The Big Creep: SON OF DRACULA, Universal's Monster Noir

Where noir and horror meet.

By Diana Prince · @kinky_horror · November 29, 2022, 6:45 PM EST
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As December creeps in from around the corner, another Noirvember comes to a close! October brings vampires, and November brings femme fatales. However, since we are devoted to the ghoulish here, it seems appropriate to find a film where noir and horror meet. The two genres often overlap in terms of style, but it was rare to see a monster movie that fit authentically within the noir mold. Heck, you may even say that this particular picture predicted many elements that defined 1940s crime cinema. Directed by Robert Siodmak, the future king of film noir, it's 1943's absolutely batty Son of Dracula.

Despite its status as the second sequel to Universal's seminal Dracula, people don't really talk about Son of Dracula. If it's ever brought up in conversation, it's usually just to comment on how miscast Lon Chaney Jr. was as Dracula. Most dismiss it as another in a long line of amusing but disposable monster sequels. What people tend to miss is that Son of Dracula is an imaginative crime film filled with clever ideas, striking style, and truly special effects. Along with The Wolf Man and Abbott and Costello Meet Frankenstein, the film is the best of Universal's 1940s horror efforts. (With that said, I am also partial to 1943's Phantom of the Opera.)

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The only child of a famous monster in Son of Dracula is Lon Chaney Jr. himself. As far as I can tell, his character is the genuine Dracula. Here, the Count goes under the name "Alucard," which every modern horror fan knows is "Dracula" backward. However, remember that this was released in 1943 and "Alucard" wasn't a cliche yet. To its contemporary audience, the idea of Dracula disguising himself as Alucard must have seemed... utterly ridiculous.

Okay, so the script is a little wacky. Dracula comes out of his coffin (which was in a lake) to marry a proto-Goth named Katherine "Kay" Caldwell. And by "marry," I don't mean some unholy ceremony involving the consumption of blood. I mean, he goes to the justice of the peace and gets hitched. Kay's long-term boyfriend, Frank, attempts to shoot Dracula, but the bullets pass through the Count and "kill" Kay. Eventually, Kay reveals that she is undead and simply used Dracula to achieve immortality. The cold-blooded Kay tells Frank of her plan to turn him into a vampire and destroy Dracula, convincing him to join her sinister pursuit.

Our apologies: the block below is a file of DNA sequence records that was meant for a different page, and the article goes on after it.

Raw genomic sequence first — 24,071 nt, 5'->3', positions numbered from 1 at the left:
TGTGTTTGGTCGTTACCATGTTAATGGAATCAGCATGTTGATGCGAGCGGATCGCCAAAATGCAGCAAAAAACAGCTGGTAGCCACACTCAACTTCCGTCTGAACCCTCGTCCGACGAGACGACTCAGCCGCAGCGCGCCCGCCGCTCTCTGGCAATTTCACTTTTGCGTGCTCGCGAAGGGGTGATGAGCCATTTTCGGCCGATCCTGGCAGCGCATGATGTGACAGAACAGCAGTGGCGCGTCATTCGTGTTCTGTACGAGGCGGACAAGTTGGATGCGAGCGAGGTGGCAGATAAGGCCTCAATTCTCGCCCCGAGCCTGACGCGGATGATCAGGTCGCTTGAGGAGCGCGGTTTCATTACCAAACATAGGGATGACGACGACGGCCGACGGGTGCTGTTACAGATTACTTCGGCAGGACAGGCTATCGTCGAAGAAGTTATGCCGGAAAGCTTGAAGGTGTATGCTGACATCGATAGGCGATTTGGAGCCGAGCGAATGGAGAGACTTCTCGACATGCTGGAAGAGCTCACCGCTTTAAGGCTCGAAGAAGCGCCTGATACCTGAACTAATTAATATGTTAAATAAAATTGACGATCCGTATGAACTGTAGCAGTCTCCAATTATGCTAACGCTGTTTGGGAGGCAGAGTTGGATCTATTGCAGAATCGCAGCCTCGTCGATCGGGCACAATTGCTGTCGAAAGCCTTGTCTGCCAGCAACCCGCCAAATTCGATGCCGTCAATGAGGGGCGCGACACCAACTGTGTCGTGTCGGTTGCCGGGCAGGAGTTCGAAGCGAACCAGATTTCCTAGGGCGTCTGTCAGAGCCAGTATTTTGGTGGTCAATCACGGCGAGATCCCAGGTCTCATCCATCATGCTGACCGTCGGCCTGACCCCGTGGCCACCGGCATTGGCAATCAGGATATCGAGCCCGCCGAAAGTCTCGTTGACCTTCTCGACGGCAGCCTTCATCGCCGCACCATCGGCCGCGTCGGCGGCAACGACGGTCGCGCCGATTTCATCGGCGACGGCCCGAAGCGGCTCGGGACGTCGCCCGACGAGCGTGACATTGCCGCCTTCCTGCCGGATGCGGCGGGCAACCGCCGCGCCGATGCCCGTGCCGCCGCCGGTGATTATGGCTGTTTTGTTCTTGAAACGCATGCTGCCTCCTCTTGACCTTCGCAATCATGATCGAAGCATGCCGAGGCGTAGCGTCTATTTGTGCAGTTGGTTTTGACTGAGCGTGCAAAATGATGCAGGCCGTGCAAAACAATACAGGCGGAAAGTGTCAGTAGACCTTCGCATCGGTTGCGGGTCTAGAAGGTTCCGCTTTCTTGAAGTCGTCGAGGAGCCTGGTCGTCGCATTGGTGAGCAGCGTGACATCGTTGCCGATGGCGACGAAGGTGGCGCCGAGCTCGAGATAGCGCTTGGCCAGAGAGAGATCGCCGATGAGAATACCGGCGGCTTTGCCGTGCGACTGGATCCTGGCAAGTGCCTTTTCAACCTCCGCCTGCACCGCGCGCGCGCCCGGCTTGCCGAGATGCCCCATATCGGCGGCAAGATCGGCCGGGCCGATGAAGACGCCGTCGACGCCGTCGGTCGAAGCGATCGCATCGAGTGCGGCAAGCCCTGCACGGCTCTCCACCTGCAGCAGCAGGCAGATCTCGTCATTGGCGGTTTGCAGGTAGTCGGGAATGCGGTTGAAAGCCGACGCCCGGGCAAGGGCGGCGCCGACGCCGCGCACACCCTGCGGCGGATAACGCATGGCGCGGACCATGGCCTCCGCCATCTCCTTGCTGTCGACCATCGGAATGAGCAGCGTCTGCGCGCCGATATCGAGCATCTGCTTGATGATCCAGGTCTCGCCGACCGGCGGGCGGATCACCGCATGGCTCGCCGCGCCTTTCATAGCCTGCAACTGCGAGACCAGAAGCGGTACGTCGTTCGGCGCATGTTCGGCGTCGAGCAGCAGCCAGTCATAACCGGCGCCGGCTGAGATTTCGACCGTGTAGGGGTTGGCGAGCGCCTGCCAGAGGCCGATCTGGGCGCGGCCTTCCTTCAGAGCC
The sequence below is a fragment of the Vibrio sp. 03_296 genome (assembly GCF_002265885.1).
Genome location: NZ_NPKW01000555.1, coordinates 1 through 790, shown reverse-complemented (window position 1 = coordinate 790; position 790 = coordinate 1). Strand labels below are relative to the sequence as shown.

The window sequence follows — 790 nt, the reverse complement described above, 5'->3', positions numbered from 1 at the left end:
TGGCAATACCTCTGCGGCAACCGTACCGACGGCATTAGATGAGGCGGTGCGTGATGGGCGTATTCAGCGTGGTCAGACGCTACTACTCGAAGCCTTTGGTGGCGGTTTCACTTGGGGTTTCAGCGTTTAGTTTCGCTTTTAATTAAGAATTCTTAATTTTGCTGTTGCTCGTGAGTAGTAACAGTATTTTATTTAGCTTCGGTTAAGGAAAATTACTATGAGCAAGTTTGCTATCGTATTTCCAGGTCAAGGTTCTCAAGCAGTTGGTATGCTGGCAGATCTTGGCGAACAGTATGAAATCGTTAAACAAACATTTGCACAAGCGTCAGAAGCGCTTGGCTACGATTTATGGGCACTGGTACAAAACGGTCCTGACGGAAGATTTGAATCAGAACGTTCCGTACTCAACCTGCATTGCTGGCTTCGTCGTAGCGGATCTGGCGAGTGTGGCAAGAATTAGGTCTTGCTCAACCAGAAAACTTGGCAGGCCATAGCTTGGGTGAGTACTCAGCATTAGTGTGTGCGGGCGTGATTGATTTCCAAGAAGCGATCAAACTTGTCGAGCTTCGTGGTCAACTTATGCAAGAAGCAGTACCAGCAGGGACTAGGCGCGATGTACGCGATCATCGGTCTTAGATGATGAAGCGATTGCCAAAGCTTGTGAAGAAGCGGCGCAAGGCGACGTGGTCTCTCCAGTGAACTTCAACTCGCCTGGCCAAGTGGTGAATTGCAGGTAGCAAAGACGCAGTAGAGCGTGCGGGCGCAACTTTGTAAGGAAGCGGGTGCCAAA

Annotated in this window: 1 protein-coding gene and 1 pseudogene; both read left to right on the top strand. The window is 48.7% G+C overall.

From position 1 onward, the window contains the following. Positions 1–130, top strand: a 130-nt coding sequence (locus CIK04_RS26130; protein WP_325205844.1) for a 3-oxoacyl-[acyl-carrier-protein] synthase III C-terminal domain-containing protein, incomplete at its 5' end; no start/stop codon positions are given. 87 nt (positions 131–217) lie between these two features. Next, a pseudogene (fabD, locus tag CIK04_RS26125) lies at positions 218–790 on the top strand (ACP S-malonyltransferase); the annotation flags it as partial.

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And that's where the noir elements come into play. Kay (played exquisitely by Louise Allbritton) is the classic noir femme fatale before many of them existed. Like the subsequent Double Indemnity or The Postman Always Rings Twice, the femme fatale plots with her lover to murder her husband. Instead of assets or wealth, the woman schemes for vampiric longevity. The way Kay plans and manipulates the men around her is highly reminiscent of the devious dames that populated the crime fiction of that decade. She's Lizabeth Scott in Too Late for Tears with a mastery of the occult. Kay is the only femme fatale ruthless enough to cheat the Lord of Vampires himself!

Like most Universal monster movies, Son of Dracula's shadowy photography owes a lot to German Expressionism. But while the other films took place in Old World European settings, Son takes place on a New Orleans plantation, moving the action to the United States. The change of continent and relatively modern location feels closer to Noir's urban jungle than the fairytale Gothic of the earlier films.

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Director Robert Siodmak was the brother of Curt Siodmak, the writer behind many horror classics (including The Wolf Man). The two were rivals, and his brother reportedly forced Curt to leave the project. For Robert, this was a precursor to the long line of film noirs he would go on to direct. His slick direction certainly helps Son stand out among the rest of the 1940s horror pictures by Universal. Siodmak's work here is absolutely inspired, especially in a stunning sequence in which Dracula emerges from a lake and hovers over the water. Robert would go on to direct other stylish thrillers, including The Killers, Phantom Lady (with the great Ella Raines), and Criss Cross (with possibly the bleakest ending of any film noir).

There aren't a whole lot of vampire noirs, but Son of Dracula is certainly the best. Even its nutty plot is ultimately a boon for this fantastical crime thriller. This is beautifully directed pulp cinema. While Chaney Junior is certainly miscast, it's tough not to dig him in any horror role. What he lacks in elegance, he makes up for in brutish physicality. Louise Allbritton is the ultimate femme fatale for those who like black cats and graveyards. In my opinion, this is the most underappreciated of the Universal Monster movies. If "Dracula" owns October, November should belong to the "Son."

Click below to watch Son of Dracula, streaming for free on Tubi!